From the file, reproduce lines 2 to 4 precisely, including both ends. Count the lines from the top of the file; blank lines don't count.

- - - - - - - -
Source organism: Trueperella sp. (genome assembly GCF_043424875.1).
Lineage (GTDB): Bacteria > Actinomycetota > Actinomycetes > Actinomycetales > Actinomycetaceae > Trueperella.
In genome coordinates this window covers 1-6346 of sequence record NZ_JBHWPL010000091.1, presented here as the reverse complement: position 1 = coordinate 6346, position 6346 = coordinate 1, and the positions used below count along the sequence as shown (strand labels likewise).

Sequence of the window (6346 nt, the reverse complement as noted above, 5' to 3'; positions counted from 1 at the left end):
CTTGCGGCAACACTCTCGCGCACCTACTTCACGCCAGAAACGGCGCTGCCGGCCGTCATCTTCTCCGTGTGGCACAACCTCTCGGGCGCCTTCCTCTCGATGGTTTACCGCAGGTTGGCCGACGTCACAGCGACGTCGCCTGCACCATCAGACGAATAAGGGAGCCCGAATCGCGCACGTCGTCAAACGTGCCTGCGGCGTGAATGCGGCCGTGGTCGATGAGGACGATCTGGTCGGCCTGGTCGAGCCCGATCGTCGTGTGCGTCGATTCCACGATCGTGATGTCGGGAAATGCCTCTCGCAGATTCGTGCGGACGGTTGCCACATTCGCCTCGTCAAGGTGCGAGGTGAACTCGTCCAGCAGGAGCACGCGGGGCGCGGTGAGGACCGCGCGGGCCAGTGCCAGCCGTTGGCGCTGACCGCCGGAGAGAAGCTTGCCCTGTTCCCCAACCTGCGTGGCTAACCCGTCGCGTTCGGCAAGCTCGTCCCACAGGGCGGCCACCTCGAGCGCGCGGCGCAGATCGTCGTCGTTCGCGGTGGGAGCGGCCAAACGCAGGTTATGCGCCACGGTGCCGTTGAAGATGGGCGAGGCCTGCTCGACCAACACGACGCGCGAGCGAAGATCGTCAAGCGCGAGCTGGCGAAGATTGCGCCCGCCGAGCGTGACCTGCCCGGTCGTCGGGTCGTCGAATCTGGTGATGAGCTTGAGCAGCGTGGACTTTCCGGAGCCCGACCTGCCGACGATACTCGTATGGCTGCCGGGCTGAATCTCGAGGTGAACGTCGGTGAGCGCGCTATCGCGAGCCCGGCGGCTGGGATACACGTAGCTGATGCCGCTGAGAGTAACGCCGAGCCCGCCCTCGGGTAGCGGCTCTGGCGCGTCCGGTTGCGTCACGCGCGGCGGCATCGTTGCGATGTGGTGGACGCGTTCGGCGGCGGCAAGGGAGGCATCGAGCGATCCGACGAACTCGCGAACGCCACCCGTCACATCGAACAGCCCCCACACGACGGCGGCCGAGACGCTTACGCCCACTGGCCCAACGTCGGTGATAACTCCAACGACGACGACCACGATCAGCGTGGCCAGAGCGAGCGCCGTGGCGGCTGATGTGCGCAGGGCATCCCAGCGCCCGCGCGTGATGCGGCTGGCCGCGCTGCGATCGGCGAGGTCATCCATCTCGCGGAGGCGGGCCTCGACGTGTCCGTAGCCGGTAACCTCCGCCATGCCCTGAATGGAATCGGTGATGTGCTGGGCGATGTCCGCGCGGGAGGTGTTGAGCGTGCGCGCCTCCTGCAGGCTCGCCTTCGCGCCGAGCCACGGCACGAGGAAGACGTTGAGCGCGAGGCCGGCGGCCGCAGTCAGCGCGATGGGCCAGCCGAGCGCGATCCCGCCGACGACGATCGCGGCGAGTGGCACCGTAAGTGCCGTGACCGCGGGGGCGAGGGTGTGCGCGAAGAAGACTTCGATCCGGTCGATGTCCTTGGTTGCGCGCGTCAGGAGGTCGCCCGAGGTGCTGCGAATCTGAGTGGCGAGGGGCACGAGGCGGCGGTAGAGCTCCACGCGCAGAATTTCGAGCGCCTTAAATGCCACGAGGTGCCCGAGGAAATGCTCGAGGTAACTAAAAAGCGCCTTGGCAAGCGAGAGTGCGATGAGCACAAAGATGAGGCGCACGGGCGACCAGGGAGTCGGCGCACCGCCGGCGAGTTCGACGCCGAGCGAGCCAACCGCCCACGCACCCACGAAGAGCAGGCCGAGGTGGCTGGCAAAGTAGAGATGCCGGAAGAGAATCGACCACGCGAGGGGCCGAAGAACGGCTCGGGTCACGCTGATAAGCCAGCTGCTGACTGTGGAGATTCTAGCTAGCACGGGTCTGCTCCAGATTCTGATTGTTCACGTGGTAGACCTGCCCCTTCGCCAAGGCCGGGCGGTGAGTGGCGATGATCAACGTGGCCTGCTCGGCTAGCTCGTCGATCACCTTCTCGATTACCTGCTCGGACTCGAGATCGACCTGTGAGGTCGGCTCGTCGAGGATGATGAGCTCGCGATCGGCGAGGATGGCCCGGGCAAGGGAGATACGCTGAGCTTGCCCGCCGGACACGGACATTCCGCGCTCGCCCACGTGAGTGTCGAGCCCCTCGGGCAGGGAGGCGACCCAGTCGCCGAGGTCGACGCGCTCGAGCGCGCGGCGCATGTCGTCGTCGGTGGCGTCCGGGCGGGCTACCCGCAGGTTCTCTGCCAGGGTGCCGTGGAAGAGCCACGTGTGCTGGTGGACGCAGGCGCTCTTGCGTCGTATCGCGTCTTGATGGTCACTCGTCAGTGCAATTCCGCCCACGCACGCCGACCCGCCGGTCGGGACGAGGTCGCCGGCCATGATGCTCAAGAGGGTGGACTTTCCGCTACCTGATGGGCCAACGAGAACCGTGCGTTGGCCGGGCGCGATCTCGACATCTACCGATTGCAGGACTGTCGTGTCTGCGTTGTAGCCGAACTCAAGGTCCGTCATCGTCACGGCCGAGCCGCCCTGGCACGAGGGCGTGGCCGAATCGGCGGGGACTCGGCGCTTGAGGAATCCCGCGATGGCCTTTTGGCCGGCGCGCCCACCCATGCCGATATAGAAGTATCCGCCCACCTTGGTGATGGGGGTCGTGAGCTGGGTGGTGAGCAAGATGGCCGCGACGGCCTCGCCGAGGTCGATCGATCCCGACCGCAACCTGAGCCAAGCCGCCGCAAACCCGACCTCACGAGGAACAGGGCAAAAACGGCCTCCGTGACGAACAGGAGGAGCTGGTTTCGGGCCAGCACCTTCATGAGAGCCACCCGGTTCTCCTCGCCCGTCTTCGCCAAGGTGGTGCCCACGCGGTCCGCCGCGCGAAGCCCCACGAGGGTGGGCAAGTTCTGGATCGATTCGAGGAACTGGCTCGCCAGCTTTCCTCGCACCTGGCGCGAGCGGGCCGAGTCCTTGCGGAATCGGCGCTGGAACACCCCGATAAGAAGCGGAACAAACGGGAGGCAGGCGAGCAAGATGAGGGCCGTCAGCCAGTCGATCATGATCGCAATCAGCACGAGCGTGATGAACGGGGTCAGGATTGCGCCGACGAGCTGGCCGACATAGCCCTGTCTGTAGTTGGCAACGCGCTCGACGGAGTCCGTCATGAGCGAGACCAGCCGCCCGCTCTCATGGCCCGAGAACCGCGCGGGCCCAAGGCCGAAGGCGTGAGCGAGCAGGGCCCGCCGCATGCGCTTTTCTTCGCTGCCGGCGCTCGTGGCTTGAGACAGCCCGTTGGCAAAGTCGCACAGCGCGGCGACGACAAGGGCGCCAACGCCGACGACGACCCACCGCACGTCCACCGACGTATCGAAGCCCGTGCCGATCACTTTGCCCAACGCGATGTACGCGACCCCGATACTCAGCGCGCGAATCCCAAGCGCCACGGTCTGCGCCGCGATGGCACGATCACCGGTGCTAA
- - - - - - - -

Lineage (GTDB): Bacteria > Actinomycetota > Actinomycetes > Actinomycetales > Actinomycetaceae > Trueperella.
In genome coordinates this window covers 1-6346 of sequence record NZ_JBHWPL010000091.1, presented here as the reverse complement: position 1 = coordinate 6346, position 6346 = coordinate 1, and the positions used below count along the sequence as shown (strand labels likewise).

Sequence of the window (6346 nt, the reverse complement as noted above, 5' to 3'; positions counted from 1 at the left end):